India has become the sixth country in the world to launch space mission to Mars. On November 5, it launched the Mars Mission using the ISRO’s tried and tested work horse, the PSLV (Polar Satellite Launch Vehicle) rocket. Newsclick speaks to D. Raghunandan of the Delhi Science Forum to discuss the implications and limitations of this mission. Raghunandan feels it would have been more useful if the mission was launched using the much more powerful GSLV (Geo-Stationary Launch Vehicle) rocket that could carry a larger satellite with more instruments.
Rishab Bailey (R.B): Hello and welcome to Newsclick. Earlier this week, India became the 6th country in the world to launch a space mission to Mars. Despite the extraordinarily low cost of this mission, pegged at about 75 million US dollars, the project has been criticized by many who question how such projects can benefit India. To discuss this issue we have with us Dr. D. Raghunandan of the Delhi Science Forum. So Raghu, Why has India launched this mission and what is it supposed to accomplish?
D. Raghunandan (D.R): Well, the proclaimed intention of ISRO was to develop technologies, which will enable inter-planetary space exploration and to conduct a set of experiments around mars. You would recall that a couple of years ago we had sent a craft to the moon. So clearly India has embarked on a journey of conducting some research in outer space. That was the stated intention of ISRO but this particular mission given its configuration has a slightly more limited set of objectives, which are basically to demonstrate the technology to be able to reach Mars and to conduct a small set of experiments which will yield a little bit in terms of the science.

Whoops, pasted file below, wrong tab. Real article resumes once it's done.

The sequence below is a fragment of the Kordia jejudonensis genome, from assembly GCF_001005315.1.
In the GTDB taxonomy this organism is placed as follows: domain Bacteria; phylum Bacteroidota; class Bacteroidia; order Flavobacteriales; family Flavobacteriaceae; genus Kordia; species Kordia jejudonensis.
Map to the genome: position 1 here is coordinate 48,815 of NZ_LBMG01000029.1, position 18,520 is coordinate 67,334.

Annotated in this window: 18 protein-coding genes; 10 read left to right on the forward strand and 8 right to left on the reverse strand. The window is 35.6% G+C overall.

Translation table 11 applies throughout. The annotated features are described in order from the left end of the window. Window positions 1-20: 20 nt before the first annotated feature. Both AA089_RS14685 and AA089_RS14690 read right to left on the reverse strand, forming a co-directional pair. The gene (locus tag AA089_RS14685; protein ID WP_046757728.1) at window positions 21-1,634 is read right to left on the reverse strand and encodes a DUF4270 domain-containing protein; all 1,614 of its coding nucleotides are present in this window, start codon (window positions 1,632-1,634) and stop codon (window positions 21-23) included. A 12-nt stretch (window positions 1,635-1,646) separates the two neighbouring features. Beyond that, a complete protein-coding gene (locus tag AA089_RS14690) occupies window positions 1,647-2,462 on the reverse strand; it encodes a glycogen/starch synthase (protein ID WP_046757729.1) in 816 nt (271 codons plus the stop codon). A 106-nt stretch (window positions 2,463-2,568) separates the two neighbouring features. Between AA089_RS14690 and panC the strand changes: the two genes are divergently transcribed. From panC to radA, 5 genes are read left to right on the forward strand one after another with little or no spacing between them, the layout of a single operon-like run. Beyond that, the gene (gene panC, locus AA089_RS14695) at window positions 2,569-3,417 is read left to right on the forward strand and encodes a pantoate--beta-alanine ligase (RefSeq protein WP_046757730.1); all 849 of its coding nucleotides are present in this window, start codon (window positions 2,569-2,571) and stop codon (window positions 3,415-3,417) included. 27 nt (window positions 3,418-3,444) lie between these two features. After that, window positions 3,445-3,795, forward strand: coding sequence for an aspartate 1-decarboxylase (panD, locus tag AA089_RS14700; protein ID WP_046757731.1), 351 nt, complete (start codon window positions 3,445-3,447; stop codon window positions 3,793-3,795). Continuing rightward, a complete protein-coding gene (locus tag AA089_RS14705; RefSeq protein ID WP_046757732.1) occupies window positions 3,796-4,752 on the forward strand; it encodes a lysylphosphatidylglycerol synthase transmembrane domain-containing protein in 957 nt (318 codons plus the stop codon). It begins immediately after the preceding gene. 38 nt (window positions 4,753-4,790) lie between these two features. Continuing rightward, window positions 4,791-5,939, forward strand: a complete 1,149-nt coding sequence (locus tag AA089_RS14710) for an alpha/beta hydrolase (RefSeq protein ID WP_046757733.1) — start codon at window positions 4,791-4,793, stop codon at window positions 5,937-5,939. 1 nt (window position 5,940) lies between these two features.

R.B: Do you think it’s a binary choice India faces between funding space programmes and social welfare programmes? A lot of the criticism especially in the western media is focused on the fact that India should not be pursuing such programmes when there are so many people without access to health care, sanitation and so on. What are your thoughts?
D.R: Unfortunately it’s not just the western media, which has said that, we have had several commentators within India and normally progressive commentators concerned about social concerns who have also taken similar positions. My feeling is that this is a completely mistaken position. As far as the western commentators are concerned, we have been hearing this since the dawn of independence in India. When Britain, the United States, other European countries essentially neo-colonial powers said that why does India want to construct steel plants, why does it want make cement, why does India want to set up scientific establishments? India is a poor country and it should think of feeding its poor. We have heard all these arguments before.
I’m a bit more surprised at the Indian commentators saying this, for two reasons. One is that the outlay of 75 million US dollars on this programme is actually very small in comparison with what the other countries are spending. For example the U.S is going to send a very similar spacecraft to mars next week at about 6 times the cost India is spending on this mission, which is about 450 crores. Whereas every year India spends more than 1 lakh crores on poverty alleviation and rural development programmes. So this not even a drop in the ocean.
If we want to understand why India has not been able to alleviate of poverty and improve health and sanitation, we should really be looking elsewhere. We should be looking at political economy, implementation of programmes.